45% of New Zealand-based Companies At Risks Not Ready for Cyber
HP New Zealand IT Security has publicly revealed that 45% of New Zealand’s companies are not ready to face the security challenges, as they are using ineffective endpoint protection software, especially with the growth of telecommuting. In their study, only 50% of the firms are satisfactorily ready in an event of IT security troubles.
The study was conducted by HP with 434 New Zealand-based companies, they occupy all the categories with regards to the size of business establishment, from Small & Medium Enterprises to Multinational corporations. They are also representing many industries from logistics, distribution, education, healthcare, services, and production.
Identifying the weakness of New Zealand-based company are needed for both the government and the private sector to help each other in the form of incident management and policy-making which can lower the cases of a company getting hacked or phished.
“The consequences of a data breach are severe; from financial to brand and reputation damage. Organizations need to be vigilant about implementing processes that regularly monitor, detect and report data breaches. Running regular risk assessments and managing your endpoint security is critical in keeping businesses data safe,” explained Grant Hopkins, HP New Zealand’s Managing Director.
Like the rest of the world, New Zealand has been experiencing an enormous growth of the use of technology, the mobile device revolution brought about by Android and iOS and the birth of Internet-of-Things. To add to the complexity is the fact that not all companies in the country that allows telecommuting use a secure platform for remote connection. Only 42% of telecommunity-enabled companies have an adequate system for secure connection, like using mainstream VPN solutions.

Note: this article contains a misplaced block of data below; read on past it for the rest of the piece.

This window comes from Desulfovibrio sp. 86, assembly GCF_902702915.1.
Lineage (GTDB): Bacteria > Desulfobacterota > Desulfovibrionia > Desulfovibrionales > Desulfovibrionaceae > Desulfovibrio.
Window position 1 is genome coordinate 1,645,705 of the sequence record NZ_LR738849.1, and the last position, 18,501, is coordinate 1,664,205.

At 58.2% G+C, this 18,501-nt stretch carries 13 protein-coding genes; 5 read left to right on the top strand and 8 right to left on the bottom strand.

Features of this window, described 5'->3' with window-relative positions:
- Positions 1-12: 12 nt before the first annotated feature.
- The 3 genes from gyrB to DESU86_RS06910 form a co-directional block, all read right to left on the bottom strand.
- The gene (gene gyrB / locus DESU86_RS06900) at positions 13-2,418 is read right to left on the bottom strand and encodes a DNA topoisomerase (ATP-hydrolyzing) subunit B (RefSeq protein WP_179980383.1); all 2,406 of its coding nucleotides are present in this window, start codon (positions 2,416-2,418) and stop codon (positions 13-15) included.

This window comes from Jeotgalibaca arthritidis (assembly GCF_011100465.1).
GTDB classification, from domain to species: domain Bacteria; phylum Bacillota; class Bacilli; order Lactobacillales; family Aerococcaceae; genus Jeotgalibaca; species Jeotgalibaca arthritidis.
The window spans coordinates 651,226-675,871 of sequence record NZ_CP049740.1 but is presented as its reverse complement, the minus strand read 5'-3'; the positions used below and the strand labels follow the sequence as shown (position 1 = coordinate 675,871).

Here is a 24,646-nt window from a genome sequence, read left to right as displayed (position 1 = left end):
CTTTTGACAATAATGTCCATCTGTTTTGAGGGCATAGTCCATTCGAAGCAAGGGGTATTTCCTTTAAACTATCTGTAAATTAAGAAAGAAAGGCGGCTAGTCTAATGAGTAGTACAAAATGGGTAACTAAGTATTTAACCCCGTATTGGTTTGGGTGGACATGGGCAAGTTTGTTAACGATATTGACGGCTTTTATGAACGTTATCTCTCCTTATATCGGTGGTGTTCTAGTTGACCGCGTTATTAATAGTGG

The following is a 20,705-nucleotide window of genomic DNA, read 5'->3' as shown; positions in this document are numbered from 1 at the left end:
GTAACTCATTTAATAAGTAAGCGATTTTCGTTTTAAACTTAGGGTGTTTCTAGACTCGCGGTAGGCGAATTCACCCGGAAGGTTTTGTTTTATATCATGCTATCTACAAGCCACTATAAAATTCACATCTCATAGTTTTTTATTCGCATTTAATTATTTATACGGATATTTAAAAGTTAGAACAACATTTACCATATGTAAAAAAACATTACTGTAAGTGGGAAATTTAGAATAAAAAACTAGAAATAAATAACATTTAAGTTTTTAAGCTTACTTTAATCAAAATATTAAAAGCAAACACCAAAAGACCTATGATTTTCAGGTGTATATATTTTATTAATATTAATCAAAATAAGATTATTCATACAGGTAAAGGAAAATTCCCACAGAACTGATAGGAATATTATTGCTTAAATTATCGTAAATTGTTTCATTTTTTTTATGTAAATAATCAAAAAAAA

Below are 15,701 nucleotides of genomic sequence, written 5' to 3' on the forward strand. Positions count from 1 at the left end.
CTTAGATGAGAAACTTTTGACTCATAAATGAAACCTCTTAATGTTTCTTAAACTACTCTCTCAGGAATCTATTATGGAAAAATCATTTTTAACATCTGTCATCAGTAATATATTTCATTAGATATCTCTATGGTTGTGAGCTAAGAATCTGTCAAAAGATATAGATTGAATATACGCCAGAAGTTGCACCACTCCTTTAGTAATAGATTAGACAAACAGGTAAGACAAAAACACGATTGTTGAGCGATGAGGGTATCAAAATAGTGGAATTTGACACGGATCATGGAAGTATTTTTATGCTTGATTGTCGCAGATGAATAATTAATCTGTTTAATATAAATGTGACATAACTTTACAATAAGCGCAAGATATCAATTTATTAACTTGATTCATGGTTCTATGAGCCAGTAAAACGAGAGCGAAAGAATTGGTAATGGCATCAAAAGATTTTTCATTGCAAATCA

Being a printer company, HP is also interested in how secure the printers installed in New Zealand, and in 65% have somewhat lack enough security procedures in order to prevent vulnerability exploits.
Printers that have an old version of firmware are a gateway for introducing insecurity to an otherwise secure network. “Endpoint security – at the device level – is critical. Organizations tend to rely solely on third-party software security to protect their devices when, in reality, stronger and better business security must be integrated into the device itself. With hackers able to bypass traditional network perimeter security and antivirus programs, it’s time to scrutinize a hardware’s security as closely, if not more, than our external security solutions,” added Hopkins.
Any reputable vendor issues regular firmware upgrades to printers and other non-PC devices. System administrators are advised to install these firmware upgrades, as an unpatched printer makes a 24/7 opening for outsiders to access the networking, using the printer’s network connection as a sort of gateway device. Some newer models of corporate printers have an automatic firmware upgrade system that is enabled by default, it will be a good feature to have for their next corporate printer purchase.